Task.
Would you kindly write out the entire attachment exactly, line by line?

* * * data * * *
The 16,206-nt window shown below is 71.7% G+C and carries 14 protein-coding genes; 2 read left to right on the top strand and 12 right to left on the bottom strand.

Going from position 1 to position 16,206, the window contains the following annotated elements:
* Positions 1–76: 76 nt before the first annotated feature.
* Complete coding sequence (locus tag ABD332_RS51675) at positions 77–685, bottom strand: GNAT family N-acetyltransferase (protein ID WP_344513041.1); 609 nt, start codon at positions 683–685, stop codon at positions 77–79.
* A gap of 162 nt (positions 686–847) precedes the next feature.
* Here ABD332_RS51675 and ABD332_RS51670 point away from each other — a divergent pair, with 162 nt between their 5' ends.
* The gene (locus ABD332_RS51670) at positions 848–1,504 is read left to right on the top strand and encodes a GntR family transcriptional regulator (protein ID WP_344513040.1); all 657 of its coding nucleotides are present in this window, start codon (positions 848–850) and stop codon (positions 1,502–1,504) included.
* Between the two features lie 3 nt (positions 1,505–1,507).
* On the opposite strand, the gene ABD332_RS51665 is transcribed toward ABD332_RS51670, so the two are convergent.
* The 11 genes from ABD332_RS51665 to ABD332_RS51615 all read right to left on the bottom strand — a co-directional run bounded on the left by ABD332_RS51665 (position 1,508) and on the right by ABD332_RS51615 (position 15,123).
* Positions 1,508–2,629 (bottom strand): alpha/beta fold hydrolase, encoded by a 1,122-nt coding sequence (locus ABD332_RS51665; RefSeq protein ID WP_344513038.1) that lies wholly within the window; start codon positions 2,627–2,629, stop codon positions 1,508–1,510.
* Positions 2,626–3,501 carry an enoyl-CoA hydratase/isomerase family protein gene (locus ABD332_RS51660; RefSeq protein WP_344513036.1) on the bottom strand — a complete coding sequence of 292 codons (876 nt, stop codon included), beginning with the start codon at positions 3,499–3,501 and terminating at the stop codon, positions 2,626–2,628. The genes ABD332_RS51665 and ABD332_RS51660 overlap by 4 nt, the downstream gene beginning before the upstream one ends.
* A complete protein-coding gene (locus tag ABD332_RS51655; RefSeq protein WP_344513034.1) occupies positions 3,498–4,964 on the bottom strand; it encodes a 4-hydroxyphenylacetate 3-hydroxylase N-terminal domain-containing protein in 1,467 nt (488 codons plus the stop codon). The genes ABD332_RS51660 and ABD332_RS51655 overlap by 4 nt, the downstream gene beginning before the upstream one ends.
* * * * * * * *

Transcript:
The 16,206-nt window shown below is 71.7% G+C and carries 14 protein-coding genes; 2 read left to right on the top strand and 12 right to left on the bottom strand.

Going from position 1 to position 16,206, the window contains the following annotated elements:
* Positions 1–76: 76 nt before the first annotated feature.
* Complete coding sequence (locus tag ABD332_RS51675) at positions 77–685, bottom strand: GNAT family N-acetyltransferase (protein ID WP_344513041.1); 609 nt, start codon at positions 683–685, stop codon at positions 77–79.
* A gap of 162 nt (positions 686–847) precedes the next feature.
* Here ABD332_RS51675 and ABD332_RS51670 point away from each other — a divergent pair, with 162 nt between their 5' ends.
* The gene (locus ABD332_RS51670) at positions 848–1,504 is read left to right on the top strand and encodes a GntR family transcriptional regulator (protein ID WP_344513040.1); all 657 of its coding nucleotides are present in this window, start codon (positions 848–850) and stop codon (positions 1,502–1,504) included.
* Between the two features lie 3 nt (positions 1,505–1,507).
* On the opposite strand, the gene ABD332_RS51665 is transcribed toward ABD332_RS51670, so the two are convergent.
* The 11 genes from ABD332_RS51665 to ABD332_RS51615 all read right to left on the bottom strand — a co-directional run bounded on the left by ABD332_RS51665 (position 1,508) and on the right by ABD332_RS51615 (position 15,123).
* Positions 1,508–2,629 (bottom strand): alpha/beta fold hydrolase, encoded by a 1,122-nt coding sequence (locus ABD332_RS51665; RefSeq protein ID WP_344513038.1) that lies wholly within the window; start codon positions 2,627–2,629, stop codon positions 1,508–1,510.
* Positions 2,626–3,501 carry an enoyl-CoA hydratase/isomerase family protein gene (locus ABD332_RS51660; RefSeq protein WP_344513036.1) on the bottom strand — a complete coding sequence of 292 codons (876 nt, stop codon included), beginning with the start codon at positions 3,499–3,501 and terminating at the stop codon, positions 2,626–2,628. The genes ABD332_RS51665 and ABD332_RS51660 overlap by 4 nt, the downstream gene beginning before the upstream one ends.
* A complete protein-coding gene (locus tag ABD332_RS51655; RefSeq protein WP_344513034.1) occupies positions 3,498–4,964 on the bottom strand; it encodes a 4-hydroxyphenylacetate 3-hydroxylase N-terminal domain-containing protein in 1,467 nt (488 codons plus the stop codon). The genes ABD332_RS51660 and ABD332_RS51655 overlap by 4 nt, the downstream gene beginning before the upstream one ends.